Note: Where available, the PDF/Word icon below is provided to view the complete and fully formatted document
 Download Full Day's HansardDownload Full Day's Hansard    View Or Save XMLView/Save XML

Previous Fragment    Next Fragment
Wednesday, 13 May 1942


Mr FORDE (Capricornia) (Minister for the Army) . -in reply - The honorable member for Moreton (Mr. Francis) has again asked that members of the Australian Imperial Force who did not leave Australia be allowed to retain their colour patches. This matter has also been mentioned by other honorable members. I said last week that I would have a conference with General Blamey, Commander-in-Chiefof the Allied Land Forces, South-west Pacific area, during the week-end. I did so, and I discussed the matter with him furtherin Canberra this afternoon.I shall be in a position to-morrow at question-time to make a statement covering the points raised by the honorable member.

We all realize how sincere is the honorable member for Hunter (Mr. James) in his desire to help the coal-miners, but he was wrong in saying that the Prime Minister (Mr. Curtin) attacked themthis afternoon. As a matter of fact, the position is just the reverse. The Prime Minister, in a well-reasoned and impartial statement, set out the case very clearly from the point of view of the Government. In the declaration which hemade he had the backing of his Cabinet.


Mr George Lawson - And ofthe majority of the miners, too.


Mr FORDE - Yes, I believe that an overwhelming majority of the miners support him. The remarks of the honorable member for Hunter and of the Leader of the Opposition (Mr. Fadden) will be brought to the notice of the Prime Minister.

The honorable member for Gippsland (Mr. Paterson) . made out a very good case for three fishermen, two of whom are already in camp, while the third is due to go into camp on the 23rd of this month. I was greatly impressed by what the honorable member said regarding the importance of the fishing industry, particularly now when we have so many visitors in the country, and man-power is so short. As time goes on, it will become increasingly difficult to provide food for members of the fighting services and for the civil population. To-morrow morning I shall go into the cases of the two men already in camp, and of the other man who is to be called up on the 23rd of this month. I hope to be able to give the honorable member a favorable reply, if not in regard to all three of the men, at least in regard to one or two of them. The fishing industry is not included in the list of essential primary industries released recently by the Minister for Commerce (Mr. Scully) and the Minister for Labour and National Service (Mr. Ward).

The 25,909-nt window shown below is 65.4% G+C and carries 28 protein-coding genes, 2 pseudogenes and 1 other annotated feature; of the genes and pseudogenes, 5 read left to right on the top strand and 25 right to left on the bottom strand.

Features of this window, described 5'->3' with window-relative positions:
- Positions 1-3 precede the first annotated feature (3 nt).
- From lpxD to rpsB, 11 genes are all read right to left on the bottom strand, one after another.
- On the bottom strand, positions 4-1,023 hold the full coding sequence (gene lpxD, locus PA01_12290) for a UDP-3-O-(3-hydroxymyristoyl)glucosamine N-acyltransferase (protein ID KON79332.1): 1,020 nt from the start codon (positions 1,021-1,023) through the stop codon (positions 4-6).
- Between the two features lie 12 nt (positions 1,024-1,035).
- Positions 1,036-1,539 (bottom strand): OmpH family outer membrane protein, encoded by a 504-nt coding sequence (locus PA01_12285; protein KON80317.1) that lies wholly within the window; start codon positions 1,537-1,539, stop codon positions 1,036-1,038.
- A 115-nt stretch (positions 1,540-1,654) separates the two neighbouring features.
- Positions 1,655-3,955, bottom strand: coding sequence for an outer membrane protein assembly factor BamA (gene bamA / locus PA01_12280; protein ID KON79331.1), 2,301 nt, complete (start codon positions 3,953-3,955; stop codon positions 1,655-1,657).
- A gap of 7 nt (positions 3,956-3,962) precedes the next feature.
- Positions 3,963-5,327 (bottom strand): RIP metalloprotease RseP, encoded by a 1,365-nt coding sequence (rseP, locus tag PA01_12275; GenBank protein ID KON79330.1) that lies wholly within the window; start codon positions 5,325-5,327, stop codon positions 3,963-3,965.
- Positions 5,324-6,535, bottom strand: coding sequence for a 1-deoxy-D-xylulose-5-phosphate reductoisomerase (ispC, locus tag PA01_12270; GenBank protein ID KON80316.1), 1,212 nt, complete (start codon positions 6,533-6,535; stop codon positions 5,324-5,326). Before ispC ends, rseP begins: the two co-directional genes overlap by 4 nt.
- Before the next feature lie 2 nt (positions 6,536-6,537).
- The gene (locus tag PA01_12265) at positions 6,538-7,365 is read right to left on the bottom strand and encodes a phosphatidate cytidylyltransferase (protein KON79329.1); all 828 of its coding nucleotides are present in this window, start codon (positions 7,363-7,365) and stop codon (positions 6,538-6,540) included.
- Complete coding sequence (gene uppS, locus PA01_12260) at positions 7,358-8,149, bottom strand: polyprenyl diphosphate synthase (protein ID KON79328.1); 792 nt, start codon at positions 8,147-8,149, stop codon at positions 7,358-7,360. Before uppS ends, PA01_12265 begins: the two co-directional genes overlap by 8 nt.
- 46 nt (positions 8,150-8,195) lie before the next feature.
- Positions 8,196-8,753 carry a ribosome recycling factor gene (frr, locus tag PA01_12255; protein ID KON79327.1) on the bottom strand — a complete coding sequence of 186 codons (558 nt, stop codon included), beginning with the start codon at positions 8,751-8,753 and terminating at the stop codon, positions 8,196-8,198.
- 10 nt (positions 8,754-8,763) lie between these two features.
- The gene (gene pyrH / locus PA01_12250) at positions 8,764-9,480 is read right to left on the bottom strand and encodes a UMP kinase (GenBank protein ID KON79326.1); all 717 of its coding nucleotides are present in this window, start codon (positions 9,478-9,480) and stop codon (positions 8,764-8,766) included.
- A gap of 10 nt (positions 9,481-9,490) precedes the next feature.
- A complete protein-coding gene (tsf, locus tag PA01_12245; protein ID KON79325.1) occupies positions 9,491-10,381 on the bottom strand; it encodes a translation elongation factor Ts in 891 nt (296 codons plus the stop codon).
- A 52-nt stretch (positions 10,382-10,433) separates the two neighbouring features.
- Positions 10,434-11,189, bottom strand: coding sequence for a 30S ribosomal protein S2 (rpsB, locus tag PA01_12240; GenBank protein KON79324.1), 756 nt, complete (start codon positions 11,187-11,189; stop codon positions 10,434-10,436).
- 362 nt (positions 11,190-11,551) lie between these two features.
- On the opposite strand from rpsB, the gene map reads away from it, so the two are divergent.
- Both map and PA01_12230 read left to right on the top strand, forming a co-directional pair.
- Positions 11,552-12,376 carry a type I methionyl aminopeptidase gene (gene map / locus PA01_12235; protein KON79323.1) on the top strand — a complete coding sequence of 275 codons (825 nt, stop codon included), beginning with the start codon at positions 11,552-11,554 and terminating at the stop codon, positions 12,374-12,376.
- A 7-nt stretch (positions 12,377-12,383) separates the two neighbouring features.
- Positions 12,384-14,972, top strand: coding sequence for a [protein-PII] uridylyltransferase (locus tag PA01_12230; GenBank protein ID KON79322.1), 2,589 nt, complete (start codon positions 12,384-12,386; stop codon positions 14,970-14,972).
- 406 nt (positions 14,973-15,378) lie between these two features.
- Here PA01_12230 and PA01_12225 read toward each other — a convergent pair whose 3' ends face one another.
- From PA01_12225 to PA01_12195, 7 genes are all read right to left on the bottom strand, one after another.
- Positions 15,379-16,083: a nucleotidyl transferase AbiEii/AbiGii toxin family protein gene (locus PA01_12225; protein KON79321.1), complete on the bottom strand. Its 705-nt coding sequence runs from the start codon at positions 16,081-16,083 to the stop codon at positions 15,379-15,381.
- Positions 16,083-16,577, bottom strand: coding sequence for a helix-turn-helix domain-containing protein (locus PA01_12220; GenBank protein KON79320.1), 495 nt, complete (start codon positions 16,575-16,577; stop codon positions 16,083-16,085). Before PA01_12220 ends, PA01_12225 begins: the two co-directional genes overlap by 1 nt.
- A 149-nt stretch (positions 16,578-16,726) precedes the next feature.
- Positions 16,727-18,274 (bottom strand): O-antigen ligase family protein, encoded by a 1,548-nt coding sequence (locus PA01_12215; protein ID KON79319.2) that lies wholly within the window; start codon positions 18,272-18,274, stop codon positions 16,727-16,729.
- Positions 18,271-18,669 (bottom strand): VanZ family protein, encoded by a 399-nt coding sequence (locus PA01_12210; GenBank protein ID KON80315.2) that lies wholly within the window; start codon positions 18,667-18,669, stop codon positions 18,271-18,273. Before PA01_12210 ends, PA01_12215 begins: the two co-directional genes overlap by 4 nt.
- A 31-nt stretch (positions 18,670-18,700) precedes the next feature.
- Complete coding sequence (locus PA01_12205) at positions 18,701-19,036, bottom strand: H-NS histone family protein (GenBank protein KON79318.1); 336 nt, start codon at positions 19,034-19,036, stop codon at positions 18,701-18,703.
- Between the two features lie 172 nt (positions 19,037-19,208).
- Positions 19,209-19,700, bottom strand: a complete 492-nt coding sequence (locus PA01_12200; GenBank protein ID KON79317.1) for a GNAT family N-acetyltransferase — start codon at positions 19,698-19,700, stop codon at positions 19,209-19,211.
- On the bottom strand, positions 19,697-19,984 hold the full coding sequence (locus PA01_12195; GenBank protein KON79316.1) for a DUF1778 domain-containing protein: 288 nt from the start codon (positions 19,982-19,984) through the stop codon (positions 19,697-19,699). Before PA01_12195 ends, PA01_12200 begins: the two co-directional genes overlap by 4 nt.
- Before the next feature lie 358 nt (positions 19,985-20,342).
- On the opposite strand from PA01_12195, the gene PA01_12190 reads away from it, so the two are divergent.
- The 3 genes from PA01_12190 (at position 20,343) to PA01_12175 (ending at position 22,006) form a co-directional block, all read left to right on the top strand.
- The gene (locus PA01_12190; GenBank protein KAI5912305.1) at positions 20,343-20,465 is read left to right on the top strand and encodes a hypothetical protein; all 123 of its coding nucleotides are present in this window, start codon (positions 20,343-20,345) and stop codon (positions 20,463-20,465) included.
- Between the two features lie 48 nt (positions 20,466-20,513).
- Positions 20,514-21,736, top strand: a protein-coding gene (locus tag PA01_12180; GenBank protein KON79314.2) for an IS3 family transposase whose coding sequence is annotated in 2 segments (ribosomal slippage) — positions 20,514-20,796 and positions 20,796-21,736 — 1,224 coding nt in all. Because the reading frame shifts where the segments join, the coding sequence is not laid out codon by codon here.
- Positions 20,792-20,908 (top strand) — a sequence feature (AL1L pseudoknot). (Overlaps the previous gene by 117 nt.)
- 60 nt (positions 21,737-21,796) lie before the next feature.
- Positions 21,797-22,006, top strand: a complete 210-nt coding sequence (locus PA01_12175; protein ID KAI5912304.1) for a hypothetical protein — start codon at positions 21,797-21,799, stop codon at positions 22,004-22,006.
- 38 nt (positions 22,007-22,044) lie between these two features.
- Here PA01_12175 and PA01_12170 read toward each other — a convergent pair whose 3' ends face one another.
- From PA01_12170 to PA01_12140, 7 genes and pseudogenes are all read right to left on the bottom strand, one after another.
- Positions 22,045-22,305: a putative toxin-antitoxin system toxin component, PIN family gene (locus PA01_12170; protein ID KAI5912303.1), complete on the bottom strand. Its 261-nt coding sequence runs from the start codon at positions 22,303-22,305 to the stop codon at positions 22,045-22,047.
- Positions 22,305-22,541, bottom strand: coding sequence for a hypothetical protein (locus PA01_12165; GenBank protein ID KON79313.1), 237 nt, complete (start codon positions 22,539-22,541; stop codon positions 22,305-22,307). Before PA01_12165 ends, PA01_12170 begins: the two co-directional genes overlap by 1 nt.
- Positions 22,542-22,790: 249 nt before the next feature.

Mr Paterson - The Minister will agree that it should have been.


Mr FORDE - On the very strong case made out by the honorable member for Gippsland, I admit, if I had to make a decision to-night, I should be obliged to agree that the fishing industry should be included in the list of essential primary industries. However, I shall discuss the matter with my colleagues to-morrow morning.

The representations of the honorable member for Flinders (Mr. Ryan) regarding the rationing of power kerosene contain considerable merit and I shall discuss them with the Minister for Supply and Development (Mr. Beasley). To certain features that affect the Department of the Army I shall give full consideration, in consultation with my military advisers.

Question resolved in the affirmative.







Suggest corrections